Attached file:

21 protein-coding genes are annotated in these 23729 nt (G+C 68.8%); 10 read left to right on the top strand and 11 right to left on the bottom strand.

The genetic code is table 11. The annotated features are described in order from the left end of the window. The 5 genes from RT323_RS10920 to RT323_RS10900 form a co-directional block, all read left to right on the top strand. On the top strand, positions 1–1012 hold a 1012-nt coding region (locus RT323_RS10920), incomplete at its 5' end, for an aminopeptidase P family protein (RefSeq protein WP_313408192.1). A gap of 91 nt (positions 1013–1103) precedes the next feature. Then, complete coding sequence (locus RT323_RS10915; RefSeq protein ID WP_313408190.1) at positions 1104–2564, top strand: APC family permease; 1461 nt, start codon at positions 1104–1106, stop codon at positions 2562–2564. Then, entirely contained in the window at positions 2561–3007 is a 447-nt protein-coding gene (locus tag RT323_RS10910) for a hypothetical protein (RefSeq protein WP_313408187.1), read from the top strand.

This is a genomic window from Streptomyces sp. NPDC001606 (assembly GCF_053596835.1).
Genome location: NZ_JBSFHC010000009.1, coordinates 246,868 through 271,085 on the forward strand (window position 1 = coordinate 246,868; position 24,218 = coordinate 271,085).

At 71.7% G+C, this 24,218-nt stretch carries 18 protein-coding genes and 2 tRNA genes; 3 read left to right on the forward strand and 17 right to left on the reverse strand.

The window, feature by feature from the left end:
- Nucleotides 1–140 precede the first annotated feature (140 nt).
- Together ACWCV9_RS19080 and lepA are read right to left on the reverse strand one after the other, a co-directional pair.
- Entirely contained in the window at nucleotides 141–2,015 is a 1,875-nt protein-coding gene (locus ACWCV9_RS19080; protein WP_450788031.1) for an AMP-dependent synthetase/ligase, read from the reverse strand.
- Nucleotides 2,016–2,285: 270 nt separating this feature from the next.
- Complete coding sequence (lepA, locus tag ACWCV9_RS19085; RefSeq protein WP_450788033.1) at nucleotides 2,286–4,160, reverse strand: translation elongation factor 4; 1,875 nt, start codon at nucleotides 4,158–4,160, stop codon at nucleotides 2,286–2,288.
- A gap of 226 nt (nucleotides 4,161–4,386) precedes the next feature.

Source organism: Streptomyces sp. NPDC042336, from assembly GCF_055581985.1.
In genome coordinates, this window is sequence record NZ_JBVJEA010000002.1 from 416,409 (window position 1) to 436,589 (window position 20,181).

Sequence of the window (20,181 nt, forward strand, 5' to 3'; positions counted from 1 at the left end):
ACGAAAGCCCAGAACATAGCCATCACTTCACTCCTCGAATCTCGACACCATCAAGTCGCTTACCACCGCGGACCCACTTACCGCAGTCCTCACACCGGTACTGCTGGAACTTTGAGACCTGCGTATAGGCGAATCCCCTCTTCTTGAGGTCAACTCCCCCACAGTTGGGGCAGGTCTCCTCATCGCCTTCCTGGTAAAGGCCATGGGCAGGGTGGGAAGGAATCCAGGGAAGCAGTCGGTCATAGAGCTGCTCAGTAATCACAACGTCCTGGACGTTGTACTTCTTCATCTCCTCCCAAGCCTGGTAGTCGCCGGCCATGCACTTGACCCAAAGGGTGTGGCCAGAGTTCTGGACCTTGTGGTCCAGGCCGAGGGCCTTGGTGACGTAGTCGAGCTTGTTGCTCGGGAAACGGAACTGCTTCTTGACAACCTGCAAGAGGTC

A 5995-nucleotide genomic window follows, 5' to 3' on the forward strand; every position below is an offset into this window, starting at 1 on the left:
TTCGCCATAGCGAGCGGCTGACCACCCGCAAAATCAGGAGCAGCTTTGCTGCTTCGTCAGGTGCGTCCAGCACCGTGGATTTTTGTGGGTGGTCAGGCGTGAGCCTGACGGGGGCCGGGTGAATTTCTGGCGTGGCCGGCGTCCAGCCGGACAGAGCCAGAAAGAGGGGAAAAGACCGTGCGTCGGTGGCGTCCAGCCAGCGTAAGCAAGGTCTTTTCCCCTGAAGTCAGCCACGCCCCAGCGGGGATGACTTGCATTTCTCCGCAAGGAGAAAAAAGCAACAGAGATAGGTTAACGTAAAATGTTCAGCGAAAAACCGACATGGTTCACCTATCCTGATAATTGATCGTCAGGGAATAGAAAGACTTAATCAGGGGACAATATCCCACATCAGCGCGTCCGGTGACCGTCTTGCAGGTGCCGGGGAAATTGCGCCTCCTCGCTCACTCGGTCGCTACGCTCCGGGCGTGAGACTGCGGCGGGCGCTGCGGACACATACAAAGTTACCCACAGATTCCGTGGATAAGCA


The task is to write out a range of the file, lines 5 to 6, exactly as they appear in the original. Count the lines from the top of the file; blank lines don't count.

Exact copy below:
At 71.7% G+C, this 24,218-nt stretch carries 18 protein-coding genes and 2 tRNA genes; 3 read left to right on the forward strand and 17 right to left on the reverse strand.

The window, feature by feature from the left end: